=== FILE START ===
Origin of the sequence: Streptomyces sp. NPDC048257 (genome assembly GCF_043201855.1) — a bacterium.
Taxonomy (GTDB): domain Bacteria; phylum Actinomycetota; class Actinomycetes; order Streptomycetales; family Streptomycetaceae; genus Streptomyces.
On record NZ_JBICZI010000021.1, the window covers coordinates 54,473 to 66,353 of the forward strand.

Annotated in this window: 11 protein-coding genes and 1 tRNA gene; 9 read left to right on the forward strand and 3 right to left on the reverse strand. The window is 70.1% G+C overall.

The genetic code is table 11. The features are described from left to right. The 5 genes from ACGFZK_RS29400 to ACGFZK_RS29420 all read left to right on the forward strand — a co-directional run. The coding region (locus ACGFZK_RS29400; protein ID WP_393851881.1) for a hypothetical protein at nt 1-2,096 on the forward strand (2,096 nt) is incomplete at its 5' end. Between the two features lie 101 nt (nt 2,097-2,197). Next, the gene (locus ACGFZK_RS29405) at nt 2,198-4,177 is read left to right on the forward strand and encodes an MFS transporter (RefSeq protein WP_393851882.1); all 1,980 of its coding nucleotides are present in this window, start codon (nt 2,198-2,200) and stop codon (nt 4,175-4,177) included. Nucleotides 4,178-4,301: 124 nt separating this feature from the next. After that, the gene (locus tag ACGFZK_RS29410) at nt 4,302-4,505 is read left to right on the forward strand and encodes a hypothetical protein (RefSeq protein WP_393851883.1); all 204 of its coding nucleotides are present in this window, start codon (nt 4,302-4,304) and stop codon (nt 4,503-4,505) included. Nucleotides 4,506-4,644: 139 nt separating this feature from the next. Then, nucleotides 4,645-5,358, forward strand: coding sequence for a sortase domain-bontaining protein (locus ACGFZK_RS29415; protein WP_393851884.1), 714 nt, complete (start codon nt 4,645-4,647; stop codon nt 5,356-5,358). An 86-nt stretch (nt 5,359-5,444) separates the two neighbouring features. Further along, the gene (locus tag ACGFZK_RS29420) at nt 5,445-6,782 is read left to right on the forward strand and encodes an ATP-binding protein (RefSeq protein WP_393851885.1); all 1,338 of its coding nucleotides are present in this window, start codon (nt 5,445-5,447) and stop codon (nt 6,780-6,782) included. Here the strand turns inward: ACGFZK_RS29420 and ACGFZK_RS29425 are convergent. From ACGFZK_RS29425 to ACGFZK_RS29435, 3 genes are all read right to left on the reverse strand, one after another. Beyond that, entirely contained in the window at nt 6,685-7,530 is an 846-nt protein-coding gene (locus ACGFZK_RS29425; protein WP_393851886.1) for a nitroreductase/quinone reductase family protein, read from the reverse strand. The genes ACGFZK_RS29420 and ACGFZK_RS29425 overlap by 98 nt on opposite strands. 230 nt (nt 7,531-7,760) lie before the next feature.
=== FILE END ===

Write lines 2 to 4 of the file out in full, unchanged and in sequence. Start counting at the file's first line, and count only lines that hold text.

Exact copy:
Taxonomy (GTDB): domain Bacteria; phylum Actinomycetota; class Actinomycetes; order Streptomycetales; family Streptomycetaceae; genus Streptomyces.
On record NZ_JBICZI010000021.1, the window covers coordinates 54,473 to 66,353 of the forward strand.

Annotated in this window: 11 protein-coding genes and 1 tRNA gene; 9 read left to right on the forward strand and 3 right to left on the reverse strand. The window is 70.1% G+C overall.